It was All Hallow’s Eve in Los Angeles, and Nosferatu was sitting alone in a hotel room: immersed in heartbreak, devastated by loneliness, and high as hell itself.

“Crazy and depressed,” the stoned specter donned his flowing black cape and took to the Los Angeles Symphony, noticeably late and skulking down the rows for an empty seat in a sea of tuxedos and gowns.

For some, that may sound like a nightmare. For New Zealand-based singer-songwriter Marlon Williams, it played out more like a song: “Vampire Again,” — his first new material since his eponymous 2015 album.

For Williams, who describes himself as “not the most socially comfortable person,” becoming Nosferatu served as both a distraction and a test of character. “The song is sort of about that weird sense of confidence that sort of comes from some silly arbitrary decision to do something like that,” Williams said. “It was a ‘yay me’ moment — I can get stoned and go out in public dressed like a was like Garden State, set in L.A.”

The 26 year-old New Zealand-based singer-songwriter has always found refuge in alternate personas, with a discography full of character studies and fantastical tales that feel centuries old — from ‘When I Was A Young Girl’ to the story of fatherhood and tragic loss in ‘Dark Child.”

Williams describes this style of lyricism as “newspaper storytellings” — akin to the narratives found in old folk tunes. “When I hear an old bluegrass song, it feels to me like reading a newspaper article,” he said. “There’s a dryness to it that’s all the more upsetting.”

Williams grew up listening to classic American crooners like Roy Orbison, Jim Reeves, and Marty Robbins. “It’s this sort of openness that doesn’t happen much anymore, in Western indie music in particular,” Williams said. “It’s unashamed. Here I am, and I love singing.”

Listening to ‘Vampire Again,’ it’s easy to imagine a young Williams, dancing around his parents living room to Elvis Presley’s ‘Trouble’ — “Because I'm evil, my middle name is misery, well I'm evil, so don't you mess around with me.”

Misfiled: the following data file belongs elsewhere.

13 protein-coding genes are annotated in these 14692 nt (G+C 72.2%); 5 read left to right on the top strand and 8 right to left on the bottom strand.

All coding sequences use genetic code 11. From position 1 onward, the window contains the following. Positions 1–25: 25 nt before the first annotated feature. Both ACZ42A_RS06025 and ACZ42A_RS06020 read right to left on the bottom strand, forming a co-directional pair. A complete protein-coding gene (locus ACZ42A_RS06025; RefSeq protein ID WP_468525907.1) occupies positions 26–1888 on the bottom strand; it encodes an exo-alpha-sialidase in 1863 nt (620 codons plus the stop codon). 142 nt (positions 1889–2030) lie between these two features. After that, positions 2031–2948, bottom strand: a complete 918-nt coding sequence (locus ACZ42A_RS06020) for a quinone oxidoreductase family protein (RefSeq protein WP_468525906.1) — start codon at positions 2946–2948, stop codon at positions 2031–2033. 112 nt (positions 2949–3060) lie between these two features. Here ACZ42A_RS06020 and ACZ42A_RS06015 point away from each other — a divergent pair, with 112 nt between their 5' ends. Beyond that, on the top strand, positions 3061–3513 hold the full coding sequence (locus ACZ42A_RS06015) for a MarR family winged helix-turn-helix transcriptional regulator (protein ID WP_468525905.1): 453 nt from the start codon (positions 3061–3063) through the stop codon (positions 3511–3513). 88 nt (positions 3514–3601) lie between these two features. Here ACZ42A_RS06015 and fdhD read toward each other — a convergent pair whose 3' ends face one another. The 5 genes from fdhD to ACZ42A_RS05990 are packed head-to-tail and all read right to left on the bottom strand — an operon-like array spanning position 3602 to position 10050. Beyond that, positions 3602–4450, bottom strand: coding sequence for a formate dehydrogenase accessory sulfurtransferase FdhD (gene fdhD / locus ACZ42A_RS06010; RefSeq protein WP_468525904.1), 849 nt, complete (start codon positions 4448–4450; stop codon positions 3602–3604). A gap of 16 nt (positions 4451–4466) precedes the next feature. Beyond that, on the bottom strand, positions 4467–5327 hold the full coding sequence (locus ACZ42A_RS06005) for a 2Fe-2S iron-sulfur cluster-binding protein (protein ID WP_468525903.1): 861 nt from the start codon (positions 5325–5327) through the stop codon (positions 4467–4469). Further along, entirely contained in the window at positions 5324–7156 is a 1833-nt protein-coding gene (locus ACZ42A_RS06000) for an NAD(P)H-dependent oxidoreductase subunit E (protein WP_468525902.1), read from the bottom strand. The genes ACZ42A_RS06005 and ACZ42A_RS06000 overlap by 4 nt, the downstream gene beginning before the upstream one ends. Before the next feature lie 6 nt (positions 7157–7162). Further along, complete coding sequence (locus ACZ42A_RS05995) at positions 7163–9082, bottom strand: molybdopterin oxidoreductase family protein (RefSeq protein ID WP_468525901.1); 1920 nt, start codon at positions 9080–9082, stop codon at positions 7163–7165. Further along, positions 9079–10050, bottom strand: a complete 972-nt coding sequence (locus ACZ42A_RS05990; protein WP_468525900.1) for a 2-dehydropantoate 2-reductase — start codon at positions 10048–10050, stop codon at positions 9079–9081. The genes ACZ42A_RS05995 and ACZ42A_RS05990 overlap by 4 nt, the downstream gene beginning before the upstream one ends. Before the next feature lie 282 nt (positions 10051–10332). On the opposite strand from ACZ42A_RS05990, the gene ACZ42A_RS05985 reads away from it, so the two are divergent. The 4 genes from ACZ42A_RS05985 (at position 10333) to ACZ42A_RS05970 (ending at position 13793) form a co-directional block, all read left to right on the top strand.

Williams’ upcoming album, set to debut in February of 2018, promises to deviate from his illusory past: instead delving into a breakup with his long-time girlfriend, muse, and fellow musician Hannah Harding (stage name Aldous Harding) a self-described “gothic folk” artist with a devastatingly haunting voice.

“I’ve become less afraid of putting myself into my music,” Williams said.

Just as Williams resigned himself to writing something new, the material presented itself: the ending of a nearly lifelong love, a profound partnership that began in childhood and connected two people on a seemingly higher plane.

“The relationship was a deep one, and there’s a whole lot of backlog of growing up together,” Williams said. “I guess it was an obvious point for me to start.”

“It was an excuse to be a sad artist,” Williams said, with a wink.

As musicians, Harding and Williams seem to share an understanding that goes beyond heartbreak or bitterness, continuing to collaborate at festivals and even on his upcoming album, which will feature Harding’s vocals.

“What happens if she writes music about your relationship and hers is better?” I asked. “Oh yeah, she did. Hers is much better,” Williams said.

Singing about heartbreak — hardly a novel topic — meant Williams needed to dive deeply into his own personal life, which wasn’t a comfortable journey. “It never feels old, the heartbreak itself,” he said. “You’ve got to really delve into the subtleties of what it means to you, and the nice things about it, and you’ve got to look a bit closer.”

The hardest part, Williams says, was being honest. “It’s not something you want to bullshit about, you know? When you feel that strongly about something, it’s pretty upsetting if you don’t nail it,” he said.

“You just get lazy, and you do slip and fall into those traps of a beautiful sounding line about how sad I am… but then you’re like oh, whoa, I didn’t even believe that,” he continued.

“Either it sounds good, but it’s not true, or conversely, it’s true, but it doesn’t sound good.”

“Vampire” is the first of a series of singles to be released prior to the album, including the more recent “Love Is A Terrible Thing,” a broken-hearted love ballad dreamed up with Williams’ longtime musical partner and friend Delaney Davidson.

With this first taste, a more raw, exposed Williams emerges, leaning less on the superficial subject matter of his past, and falling deeper into his own pain.

Along with a departure from his old material, Williams says he’s open to new styles beyond country crooning. “I am a changed man,” he said. “I’ve started using synths and drum samples and vocoders and I recently woke up to electronic music, like minimal techno.”

Does this mean fans can expect a techno track or two on future albums?

“I’m certainly not closed off to the idea,” Williams said. “I’d love to guest on someone’s techno track.”

“Got a number for Daft Punk?”